The drugs were first spotted by a military plane over the eastern Pacific Ocean on Nov. 19, according to the Miami Herald. The coast guard then headed out to investigate.
They found the turtle entangled in cords that strung together 26 packages of cocaine worth a whopping $53 million, NBC News reported.
Coast guard personnel were able to cut through the cords that had tightly become wrapped around the turtle’s neck and fins.
“There were some marks on her neck, so she may have been there a day or two,” Commander Jose Diaz told NBC News.
In total, the team found 75 feet of cord trapping the turtle and removed all of it so no other sea life would get caught.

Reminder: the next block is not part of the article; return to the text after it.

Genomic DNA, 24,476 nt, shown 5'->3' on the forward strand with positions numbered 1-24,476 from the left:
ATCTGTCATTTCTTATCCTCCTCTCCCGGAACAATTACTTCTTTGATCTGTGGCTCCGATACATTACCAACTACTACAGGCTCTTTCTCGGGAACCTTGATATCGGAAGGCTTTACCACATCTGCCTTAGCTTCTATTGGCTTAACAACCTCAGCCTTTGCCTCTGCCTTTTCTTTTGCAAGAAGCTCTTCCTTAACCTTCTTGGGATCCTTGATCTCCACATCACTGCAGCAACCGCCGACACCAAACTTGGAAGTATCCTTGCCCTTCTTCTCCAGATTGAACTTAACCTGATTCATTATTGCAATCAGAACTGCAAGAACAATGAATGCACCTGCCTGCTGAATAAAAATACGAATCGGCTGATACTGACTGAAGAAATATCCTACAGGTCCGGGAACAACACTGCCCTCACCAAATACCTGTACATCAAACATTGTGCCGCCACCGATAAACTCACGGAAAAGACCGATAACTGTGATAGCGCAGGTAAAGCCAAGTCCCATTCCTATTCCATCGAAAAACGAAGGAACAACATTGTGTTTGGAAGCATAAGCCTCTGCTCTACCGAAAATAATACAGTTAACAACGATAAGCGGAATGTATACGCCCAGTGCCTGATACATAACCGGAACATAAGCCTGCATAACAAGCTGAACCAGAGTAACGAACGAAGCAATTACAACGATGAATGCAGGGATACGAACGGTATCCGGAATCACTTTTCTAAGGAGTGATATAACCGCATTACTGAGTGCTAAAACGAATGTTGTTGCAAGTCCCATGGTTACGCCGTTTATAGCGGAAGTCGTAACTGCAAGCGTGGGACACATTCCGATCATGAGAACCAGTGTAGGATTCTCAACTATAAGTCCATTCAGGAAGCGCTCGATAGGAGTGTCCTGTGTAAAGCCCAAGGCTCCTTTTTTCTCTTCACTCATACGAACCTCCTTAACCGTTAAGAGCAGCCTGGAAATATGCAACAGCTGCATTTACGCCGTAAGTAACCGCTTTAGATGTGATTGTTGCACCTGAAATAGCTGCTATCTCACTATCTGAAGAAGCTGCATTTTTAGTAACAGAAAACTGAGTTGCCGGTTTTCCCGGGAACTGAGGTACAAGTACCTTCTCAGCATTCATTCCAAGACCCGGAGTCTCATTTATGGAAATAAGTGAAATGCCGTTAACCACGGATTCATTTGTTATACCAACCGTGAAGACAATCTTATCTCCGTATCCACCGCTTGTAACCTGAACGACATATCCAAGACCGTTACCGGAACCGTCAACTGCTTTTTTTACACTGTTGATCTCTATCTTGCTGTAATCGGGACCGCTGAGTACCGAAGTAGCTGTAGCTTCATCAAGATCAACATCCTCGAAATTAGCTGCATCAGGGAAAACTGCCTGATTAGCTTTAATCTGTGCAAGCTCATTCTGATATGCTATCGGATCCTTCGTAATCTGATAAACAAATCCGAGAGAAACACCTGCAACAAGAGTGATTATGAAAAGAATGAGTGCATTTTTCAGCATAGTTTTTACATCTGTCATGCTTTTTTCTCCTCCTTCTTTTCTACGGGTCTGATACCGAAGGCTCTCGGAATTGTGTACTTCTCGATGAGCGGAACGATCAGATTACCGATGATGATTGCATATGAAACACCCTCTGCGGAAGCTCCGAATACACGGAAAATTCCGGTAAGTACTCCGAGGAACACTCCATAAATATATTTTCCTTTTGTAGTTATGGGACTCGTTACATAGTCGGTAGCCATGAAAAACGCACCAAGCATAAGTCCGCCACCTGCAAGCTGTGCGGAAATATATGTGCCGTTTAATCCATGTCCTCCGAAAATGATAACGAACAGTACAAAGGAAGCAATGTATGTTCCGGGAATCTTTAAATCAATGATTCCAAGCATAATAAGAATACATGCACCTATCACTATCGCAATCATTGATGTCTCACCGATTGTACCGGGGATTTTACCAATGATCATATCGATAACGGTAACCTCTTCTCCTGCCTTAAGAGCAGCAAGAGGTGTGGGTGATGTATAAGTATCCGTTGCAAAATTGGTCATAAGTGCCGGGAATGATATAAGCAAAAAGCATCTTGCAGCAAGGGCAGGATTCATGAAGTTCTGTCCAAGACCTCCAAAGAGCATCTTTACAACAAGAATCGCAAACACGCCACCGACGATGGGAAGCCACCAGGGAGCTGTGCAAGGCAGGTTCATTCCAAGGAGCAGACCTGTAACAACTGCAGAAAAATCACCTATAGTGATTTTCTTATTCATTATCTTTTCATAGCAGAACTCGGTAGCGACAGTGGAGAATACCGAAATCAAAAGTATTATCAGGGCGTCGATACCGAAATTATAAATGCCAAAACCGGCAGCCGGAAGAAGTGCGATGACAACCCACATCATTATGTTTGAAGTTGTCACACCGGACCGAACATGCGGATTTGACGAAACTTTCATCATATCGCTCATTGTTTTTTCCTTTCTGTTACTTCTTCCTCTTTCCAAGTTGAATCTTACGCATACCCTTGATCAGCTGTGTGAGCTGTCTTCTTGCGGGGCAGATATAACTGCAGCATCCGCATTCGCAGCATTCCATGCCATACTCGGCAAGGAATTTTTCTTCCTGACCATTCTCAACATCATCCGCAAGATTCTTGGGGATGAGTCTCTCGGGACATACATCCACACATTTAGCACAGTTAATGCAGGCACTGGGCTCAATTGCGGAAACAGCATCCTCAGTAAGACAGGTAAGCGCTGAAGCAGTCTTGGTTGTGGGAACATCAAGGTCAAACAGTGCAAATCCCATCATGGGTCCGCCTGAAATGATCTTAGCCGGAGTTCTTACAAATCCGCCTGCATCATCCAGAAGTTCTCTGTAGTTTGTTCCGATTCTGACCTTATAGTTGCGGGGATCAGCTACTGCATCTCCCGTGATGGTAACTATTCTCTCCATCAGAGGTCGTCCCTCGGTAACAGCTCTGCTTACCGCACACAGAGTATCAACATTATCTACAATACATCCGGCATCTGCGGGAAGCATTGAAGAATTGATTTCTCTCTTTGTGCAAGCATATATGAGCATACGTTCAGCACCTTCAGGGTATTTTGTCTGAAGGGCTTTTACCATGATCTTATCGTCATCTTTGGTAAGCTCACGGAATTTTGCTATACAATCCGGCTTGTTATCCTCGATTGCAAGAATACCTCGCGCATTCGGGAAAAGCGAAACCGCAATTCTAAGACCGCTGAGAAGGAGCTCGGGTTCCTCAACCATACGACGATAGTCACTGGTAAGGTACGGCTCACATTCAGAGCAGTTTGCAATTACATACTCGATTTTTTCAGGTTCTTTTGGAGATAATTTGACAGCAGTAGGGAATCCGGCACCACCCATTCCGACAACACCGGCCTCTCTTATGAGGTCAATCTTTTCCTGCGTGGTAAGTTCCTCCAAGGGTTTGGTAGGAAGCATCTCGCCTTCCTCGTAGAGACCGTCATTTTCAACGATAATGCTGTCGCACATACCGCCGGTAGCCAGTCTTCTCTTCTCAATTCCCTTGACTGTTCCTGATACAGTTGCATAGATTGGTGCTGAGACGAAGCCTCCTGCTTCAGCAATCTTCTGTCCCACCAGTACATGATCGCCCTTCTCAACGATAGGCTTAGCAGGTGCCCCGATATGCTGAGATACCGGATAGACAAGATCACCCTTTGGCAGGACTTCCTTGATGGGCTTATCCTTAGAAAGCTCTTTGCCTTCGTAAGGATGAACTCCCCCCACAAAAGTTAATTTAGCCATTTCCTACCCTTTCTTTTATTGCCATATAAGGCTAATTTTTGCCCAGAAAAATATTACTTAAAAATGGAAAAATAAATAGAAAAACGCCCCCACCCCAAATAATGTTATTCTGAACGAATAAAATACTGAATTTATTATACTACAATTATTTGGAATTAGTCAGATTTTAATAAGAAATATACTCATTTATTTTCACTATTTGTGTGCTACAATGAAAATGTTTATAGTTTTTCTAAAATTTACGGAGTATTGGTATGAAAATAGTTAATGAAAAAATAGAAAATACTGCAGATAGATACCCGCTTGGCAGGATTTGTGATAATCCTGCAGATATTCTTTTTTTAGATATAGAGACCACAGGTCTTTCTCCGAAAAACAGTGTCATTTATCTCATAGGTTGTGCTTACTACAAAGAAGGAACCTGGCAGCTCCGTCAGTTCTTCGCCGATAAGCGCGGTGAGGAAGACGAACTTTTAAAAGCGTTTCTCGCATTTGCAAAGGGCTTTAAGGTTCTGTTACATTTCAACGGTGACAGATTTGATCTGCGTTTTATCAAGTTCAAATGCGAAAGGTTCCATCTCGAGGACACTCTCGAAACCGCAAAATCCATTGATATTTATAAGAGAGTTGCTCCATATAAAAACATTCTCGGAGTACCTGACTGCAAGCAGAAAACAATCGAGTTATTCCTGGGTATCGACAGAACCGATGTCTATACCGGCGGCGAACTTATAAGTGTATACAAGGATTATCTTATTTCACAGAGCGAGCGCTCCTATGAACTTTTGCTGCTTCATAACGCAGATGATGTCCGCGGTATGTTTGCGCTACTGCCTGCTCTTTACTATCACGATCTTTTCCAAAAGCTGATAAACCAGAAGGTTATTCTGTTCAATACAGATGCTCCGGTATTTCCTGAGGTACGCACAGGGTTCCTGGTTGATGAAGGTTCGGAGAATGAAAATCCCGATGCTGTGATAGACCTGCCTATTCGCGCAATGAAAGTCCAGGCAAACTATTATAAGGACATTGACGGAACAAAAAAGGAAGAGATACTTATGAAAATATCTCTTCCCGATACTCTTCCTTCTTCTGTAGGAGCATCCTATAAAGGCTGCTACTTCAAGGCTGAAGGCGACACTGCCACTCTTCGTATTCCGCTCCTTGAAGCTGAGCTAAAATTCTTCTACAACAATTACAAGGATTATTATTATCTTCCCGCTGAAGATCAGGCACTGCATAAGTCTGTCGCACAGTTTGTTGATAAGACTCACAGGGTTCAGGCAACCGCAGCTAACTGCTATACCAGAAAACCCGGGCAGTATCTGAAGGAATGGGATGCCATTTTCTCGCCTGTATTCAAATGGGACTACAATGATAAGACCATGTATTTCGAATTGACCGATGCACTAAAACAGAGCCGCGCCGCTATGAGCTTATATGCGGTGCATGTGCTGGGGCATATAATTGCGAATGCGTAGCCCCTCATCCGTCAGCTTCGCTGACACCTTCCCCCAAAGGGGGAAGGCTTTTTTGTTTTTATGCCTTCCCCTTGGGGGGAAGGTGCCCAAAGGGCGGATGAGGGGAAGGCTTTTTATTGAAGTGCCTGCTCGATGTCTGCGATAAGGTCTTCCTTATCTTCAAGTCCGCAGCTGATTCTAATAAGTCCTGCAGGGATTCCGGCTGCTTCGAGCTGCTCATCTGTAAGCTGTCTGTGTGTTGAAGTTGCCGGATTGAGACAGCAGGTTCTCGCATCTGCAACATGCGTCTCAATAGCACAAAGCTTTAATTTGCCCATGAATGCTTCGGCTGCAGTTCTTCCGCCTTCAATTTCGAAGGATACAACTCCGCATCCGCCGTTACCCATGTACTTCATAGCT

The cocaine was found floating in the water, without a smuggling vessel in sight.
“They probably felt the heat coming and got rid of it,” said Diaz of whoever lost the drugs, via NBC News.
The Coast Guard cutter USCGC Thetis, stationed in Key West, Florida, was on a 68-day deployment when it successfully tracked down the 1,800 pounds of cocaine, the Sun Sentinel reported. Altogether on its two month patrol, the team on the USCGC Thetis arrested 24 smugglers and seized over 14,892 pounds of cocaine as well as 14 pounds of marijuana.
The deployment was part of Operation Martillo – an international effort to target drug trafficking routes along the coast of Central America. The operation began in 2012 and includes 14 countries.
Although opioids are still the biggest source of drug use in the U.S., cocaine is making a comeback, leading to increased production in Colombia, NBC News reported.
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